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When Boom Turns to Bust, there are few hallmarks that define any bubble

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moh malekpour

Thread Starter
Elite Member
May 25, 2002
Professional Status
Certified Residential Appraiser
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There are a few hallmarks that define any bubble. One is the popular notion that making money is so easy. Another is the belief that anyone can do it. Yet another is the sense that even if things don't quite work out, there's little or no downside.

Yet when boom turns to bust, one outcome is always the same: fools who should have known better, saddled with large losses, desperately trying to pick up the pieces. In "How Safe Bank Tried Subprime And Got Singed," the Wall Street Journal reports on the fallout afflicting one institution that apparently saw only upside during the easy money days of recent years.

Randolph Kinney

Elite Member
Apr 7, 2005
Professional Status
Retired Appraiser
North Carolina

Many people look at bubbles and their ensuing bust as one of containment. People tend to minimize the problem and the affect on other assets. Just as subprime loans represented low income borrowers and that portion of the real estate market, it becomes a generalized problem with falling real estate values. Just as all real estate is local, it becomes a generalized problem across the nation.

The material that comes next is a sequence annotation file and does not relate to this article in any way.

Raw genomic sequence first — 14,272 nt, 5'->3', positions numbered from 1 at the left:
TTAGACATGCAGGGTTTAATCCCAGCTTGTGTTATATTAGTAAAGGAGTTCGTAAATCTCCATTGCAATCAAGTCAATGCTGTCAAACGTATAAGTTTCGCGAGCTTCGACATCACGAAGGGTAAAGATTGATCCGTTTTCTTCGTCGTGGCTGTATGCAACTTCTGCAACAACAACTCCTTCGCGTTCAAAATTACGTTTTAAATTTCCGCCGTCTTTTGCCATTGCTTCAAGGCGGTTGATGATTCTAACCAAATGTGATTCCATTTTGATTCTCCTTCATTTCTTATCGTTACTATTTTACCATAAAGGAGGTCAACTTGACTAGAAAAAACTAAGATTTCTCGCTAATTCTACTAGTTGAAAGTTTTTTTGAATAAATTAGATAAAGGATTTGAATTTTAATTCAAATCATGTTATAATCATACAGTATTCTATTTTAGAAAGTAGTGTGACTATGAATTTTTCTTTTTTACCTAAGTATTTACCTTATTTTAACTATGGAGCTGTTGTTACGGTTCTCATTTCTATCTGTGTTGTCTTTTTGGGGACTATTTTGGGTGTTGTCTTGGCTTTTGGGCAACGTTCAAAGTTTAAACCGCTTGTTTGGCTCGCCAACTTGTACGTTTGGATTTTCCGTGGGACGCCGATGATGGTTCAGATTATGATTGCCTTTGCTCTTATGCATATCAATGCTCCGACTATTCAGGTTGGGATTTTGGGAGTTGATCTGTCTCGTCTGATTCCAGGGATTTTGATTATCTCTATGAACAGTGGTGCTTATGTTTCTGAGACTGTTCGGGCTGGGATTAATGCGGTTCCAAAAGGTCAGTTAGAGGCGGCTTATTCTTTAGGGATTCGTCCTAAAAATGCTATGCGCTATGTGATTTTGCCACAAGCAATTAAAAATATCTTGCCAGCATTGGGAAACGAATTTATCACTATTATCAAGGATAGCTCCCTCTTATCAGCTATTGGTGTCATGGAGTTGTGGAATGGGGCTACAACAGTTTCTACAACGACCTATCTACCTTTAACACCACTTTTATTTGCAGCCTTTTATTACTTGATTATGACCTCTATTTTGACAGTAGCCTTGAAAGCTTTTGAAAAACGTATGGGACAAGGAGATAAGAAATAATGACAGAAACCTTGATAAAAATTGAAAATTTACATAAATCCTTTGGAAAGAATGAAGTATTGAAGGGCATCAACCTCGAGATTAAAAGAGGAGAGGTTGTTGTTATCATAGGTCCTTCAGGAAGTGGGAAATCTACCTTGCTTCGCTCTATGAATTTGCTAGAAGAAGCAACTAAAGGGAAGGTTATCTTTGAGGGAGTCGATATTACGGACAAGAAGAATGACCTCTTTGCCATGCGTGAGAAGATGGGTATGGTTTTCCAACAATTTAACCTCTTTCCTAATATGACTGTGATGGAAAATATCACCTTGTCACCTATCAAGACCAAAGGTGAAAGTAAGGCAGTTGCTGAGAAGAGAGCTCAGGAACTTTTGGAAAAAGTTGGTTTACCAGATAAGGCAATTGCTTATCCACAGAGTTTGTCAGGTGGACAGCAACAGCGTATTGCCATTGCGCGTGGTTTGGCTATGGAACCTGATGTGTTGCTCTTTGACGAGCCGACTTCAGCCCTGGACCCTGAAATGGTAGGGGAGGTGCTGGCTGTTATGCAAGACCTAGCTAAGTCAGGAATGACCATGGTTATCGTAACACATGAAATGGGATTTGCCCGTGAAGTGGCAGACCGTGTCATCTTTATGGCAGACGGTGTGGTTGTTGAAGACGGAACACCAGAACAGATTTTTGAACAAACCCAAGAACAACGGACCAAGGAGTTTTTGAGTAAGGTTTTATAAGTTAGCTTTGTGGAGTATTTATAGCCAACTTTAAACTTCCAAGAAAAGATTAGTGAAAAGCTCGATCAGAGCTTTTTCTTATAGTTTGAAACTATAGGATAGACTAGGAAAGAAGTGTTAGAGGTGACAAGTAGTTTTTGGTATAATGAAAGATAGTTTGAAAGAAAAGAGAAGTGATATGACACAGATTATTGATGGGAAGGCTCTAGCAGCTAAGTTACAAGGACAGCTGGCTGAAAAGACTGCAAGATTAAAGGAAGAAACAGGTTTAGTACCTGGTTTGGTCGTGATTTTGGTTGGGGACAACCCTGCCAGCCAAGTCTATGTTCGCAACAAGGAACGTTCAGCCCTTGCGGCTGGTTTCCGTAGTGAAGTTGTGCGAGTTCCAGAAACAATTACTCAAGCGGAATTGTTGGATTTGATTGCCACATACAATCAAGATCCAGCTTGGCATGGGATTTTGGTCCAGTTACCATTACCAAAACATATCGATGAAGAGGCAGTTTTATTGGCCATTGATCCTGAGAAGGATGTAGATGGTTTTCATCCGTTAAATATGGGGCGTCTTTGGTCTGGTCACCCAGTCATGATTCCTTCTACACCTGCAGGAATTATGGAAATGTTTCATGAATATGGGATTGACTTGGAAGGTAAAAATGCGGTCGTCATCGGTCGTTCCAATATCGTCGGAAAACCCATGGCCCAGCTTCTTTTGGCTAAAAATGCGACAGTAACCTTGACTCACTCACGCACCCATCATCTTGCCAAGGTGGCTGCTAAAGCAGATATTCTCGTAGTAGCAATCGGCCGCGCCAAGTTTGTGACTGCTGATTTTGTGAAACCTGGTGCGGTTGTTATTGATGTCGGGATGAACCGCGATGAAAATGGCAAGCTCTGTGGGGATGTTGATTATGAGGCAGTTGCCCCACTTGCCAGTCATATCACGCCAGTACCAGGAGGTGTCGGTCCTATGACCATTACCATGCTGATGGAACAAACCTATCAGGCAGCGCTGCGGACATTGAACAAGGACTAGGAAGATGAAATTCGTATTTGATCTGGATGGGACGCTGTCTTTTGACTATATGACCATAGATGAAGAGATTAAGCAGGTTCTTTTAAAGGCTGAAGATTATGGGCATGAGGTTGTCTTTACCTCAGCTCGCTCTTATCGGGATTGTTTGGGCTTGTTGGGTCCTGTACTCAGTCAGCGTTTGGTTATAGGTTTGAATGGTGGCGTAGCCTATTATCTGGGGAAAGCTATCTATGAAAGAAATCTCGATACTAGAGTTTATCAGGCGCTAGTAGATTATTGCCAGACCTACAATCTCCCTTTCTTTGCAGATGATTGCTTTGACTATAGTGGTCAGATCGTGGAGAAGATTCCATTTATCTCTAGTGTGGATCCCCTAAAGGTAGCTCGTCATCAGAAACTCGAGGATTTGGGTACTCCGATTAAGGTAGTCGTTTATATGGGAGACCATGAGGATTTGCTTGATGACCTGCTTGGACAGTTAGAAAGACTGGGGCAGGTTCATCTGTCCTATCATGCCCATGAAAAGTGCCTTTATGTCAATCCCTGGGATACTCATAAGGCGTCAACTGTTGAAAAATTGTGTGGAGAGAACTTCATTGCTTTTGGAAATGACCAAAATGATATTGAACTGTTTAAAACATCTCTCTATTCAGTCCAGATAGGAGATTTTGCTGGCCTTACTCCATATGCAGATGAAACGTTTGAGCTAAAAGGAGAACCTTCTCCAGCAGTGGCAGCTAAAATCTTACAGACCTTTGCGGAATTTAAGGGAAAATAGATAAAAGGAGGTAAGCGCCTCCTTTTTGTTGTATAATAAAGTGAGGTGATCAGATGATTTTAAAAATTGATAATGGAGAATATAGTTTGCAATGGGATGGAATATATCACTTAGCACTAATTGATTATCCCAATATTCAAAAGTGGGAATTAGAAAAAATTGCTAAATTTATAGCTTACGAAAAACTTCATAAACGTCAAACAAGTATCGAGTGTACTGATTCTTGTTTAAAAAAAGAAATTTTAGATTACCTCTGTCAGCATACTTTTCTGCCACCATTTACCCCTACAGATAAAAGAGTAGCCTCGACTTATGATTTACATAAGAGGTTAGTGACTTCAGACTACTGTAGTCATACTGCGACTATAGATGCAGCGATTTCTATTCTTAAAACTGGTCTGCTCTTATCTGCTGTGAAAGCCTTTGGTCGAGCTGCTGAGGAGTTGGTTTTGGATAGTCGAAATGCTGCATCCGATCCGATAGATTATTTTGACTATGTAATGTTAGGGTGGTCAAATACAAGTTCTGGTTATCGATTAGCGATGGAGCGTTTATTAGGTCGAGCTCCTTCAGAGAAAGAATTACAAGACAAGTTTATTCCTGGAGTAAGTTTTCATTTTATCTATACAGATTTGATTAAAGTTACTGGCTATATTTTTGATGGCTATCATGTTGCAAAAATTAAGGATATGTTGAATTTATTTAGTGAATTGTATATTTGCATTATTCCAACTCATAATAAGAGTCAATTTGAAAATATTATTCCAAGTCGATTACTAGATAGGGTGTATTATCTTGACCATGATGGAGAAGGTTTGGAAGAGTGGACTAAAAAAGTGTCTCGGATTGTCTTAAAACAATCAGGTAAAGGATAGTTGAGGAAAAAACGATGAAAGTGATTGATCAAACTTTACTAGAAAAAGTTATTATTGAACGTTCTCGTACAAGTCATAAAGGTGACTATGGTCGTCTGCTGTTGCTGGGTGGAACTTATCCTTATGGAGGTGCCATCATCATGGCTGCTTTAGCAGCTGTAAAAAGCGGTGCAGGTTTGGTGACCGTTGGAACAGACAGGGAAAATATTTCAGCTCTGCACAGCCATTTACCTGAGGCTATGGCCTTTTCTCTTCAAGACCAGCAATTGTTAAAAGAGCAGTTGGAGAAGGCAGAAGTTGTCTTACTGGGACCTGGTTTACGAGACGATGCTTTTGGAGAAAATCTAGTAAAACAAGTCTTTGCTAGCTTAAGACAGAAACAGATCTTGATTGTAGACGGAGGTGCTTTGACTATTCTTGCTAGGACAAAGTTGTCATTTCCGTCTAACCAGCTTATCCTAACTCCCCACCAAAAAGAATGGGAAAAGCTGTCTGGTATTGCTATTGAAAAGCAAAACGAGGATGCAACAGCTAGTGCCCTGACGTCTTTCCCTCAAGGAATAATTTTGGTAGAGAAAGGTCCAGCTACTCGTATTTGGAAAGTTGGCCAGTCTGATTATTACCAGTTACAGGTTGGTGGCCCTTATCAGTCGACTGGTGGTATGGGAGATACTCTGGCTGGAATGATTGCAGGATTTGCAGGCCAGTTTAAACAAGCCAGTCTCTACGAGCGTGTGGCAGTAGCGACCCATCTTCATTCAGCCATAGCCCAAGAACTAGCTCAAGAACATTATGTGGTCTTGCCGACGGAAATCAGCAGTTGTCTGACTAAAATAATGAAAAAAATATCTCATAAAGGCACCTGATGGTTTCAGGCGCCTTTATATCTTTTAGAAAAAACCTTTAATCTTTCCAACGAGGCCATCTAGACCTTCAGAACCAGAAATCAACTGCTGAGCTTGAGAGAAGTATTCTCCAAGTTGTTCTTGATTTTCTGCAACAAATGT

When the mortgages of subprime were securitized and rolled into other types of financial instruments, defaulting mortgages downgraded the entire security. The results of all the losses have not been felt or realized completely.

What will happen is that lawyers will come in and sue any entity that has a hand in any security loss; buying it, selling it, underwriting it, making derivatives from it, etc. Wall Street is especially vulnerable. Truly, without Wall Street investment banking, the multiplying credit bubble and therefore the money bubble would never have created the real estate bubble.

When all that debt created backed by real estate, deflates, it will have an additional multiplying affect on real estate values; downward. I say additional because credit availability has already been reduced and restricted. Prices have fallen because of reduced availability of credit. Prices will continue to fall because of deflating debt as the asset is liquidated to pay debt.

We need a different term to describe this phenomena other than a bubble bursting because it is much more than that. This phenomena is leaving a hole in place of the bubble. Maybe a sinkhole is a better descriptor?
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